Windows 8 Is Finally Here: A Giant Leap For Microsoft

Posted on November 2, 2012 in Sci-Tech

By Neeraj Ramchandran:

The number 8 is widely regarded as a ‘magic number’ by some cultures and it might as well be the luckiest charm yet for Microsoft Corporation as it unveiled its sparkling new Windows 8. In a refreshingly bold move, Microsoft has gone ahead with introducing a slew of changes, promising the users an experience like never before. But, will it be palatable to everyone’s tastes? Let us find out more.

To begin with, the Start button just went missing in action. The desktop sports an entirely new look with applications occupying the entire screen space as icons. Right clicking the icons now produces a bar at the bottom of the screen instead of a drop down menu. This move looks a bit unnecessary for PCs, considering the fact that the keyboard and mouse are already there and this thus seems more suited to tablets and mobiles operating on the Windows platform. Picture password for user authentication comes as a new development in which the user has to input the password as a series of gestures over a picture. Booting has become faster with a flattering average startup time of 20 seconds. On startup, the user has the option of logging in with his Microsoft password, by virtue of which all data will be automatically backed up on the cloud network. The user is free to select all the applications for which an online sync option is desired and has all the room to customize it according to his wish.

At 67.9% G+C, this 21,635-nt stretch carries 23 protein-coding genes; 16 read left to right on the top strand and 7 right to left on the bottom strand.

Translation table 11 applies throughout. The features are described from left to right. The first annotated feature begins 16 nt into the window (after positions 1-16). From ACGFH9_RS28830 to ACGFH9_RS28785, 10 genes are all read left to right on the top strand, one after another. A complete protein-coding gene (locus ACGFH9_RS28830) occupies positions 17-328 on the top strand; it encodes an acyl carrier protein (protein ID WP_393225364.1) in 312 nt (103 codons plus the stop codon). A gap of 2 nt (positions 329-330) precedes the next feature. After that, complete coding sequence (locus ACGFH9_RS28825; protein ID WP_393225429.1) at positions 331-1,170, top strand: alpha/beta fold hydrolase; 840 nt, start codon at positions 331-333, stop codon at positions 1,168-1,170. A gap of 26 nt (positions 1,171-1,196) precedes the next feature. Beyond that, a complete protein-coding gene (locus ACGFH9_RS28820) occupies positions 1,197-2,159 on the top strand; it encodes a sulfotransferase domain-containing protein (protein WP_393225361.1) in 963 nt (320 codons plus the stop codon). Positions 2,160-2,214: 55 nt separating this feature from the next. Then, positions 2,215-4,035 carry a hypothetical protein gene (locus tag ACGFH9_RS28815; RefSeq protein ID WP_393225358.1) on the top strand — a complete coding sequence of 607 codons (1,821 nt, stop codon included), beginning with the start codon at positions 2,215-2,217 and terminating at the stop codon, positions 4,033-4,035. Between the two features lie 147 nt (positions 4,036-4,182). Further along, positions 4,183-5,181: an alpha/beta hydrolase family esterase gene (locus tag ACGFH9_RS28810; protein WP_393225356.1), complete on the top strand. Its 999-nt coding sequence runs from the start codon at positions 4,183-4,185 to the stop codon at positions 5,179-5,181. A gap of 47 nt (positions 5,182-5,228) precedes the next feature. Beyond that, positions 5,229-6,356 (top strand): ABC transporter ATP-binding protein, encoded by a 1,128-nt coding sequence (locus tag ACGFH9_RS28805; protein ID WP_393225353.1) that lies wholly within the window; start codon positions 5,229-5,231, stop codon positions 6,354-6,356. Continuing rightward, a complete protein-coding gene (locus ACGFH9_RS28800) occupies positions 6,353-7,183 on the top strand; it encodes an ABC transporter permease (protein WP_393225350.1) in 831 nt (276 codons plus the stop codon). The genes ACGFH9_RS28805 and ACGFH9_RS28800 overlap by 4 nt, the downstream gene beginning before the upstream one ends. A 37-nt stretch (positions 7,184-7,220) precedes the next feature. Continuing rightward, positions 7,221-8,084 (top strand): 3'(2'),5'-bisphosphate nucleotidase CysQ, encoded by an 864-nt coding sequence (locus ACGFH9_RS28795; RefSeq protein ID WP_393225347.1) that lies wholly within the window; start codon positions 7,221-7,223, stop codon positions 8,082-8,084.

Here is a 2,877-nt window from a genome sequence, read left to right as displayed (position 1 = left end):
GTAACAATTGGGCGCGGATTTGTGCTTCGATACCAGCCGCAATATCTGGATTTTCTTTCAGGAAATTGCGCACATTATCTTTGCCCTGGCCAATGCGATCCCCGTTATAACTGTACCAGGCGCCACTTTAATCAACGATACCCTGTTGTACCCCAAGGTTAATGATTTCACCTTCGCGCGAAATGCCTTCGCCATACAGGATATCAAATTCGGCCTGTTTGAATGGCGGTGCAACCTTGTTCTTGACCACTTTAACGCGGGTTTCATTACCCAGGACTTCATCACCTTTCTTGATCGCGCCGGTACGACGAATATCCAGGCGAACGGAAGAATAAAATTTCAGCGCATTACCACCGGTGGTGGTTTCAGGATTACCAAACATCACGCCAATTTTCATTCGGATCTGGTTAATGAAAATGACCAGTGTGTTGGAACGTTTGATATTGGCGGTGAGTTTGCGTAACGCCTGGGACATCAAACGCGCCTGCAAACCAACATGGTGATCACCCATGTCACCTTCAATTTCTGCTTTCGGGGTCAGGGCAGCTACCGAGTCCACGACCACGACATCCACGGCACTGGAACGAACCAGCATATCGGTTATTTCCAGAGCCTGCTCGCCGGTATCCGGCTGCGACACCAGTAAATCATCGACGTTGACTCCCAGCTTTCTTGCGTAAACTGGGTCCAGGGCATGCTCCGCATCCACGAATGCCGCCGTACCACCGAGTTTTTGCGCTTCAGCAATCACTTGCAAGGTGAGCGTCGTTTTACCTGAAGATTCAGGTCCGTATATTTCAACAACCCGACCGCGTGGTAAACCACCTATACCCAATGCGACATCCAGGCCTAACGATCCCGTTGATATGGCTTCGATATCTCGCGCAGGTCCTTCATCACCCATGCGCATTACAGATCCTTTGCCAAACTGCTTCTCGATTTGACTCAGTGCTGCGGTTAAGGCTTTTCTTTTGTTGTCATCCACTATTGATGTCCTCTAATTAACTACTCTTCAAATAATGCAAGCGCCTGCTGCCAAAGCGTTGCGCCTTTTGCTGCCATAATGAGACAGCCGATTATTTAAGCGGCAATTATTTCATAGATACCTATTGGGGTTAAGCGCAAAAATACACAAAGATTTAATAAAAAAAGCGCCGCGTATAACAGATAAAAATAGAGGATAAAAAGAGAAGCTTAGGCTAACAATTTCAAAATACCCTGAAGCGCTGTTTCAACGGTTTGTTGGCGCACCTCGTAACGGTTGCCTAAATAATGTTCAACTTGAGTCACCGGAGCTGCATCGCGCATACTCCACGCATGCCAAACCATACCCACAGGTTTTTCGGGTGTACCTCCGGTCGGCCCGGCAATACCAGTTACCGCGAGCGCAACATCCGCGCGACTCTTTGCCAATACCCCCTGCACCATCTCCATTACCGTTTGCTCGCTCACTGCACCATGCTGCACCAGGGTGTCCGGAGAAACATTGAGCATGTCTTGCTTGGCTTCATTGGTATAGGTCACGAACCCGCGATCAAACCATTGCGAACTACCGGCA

For those who are operating on systems with a rickety old hardware, there’s good news in store. Windows 8 gives the processor a shot in the arm, with a surprisingly fast speed. Keeping the younger generation in mind, a ‘People’ app has been provided, which provides all social networking updates and also serves as an address book. Also, multitasking just got easier with the ‘Switcher’ option. This allows the user to toggle between different apps with lightning fast speed without compromising on the visibility and screen space. The Microsoft Store has also been added which is akin to the marketplace for Android and there is no need to create an account with Microsoft for buying apps from the online store.

Microsoft has undoubtedly brought in a lot of new changes to the table, but for users who have operated on previous versions of Windows, they will take some time in getting used to the new one. Then there is the inevitable debate of whether it will be able to fare as well in PCs as it does in mobile devices with a touch screen facility. But one thing is certain РMicrosoft has ushered a new era of computer services by treading on the path less travelled and has done that with a lot of ̩lan.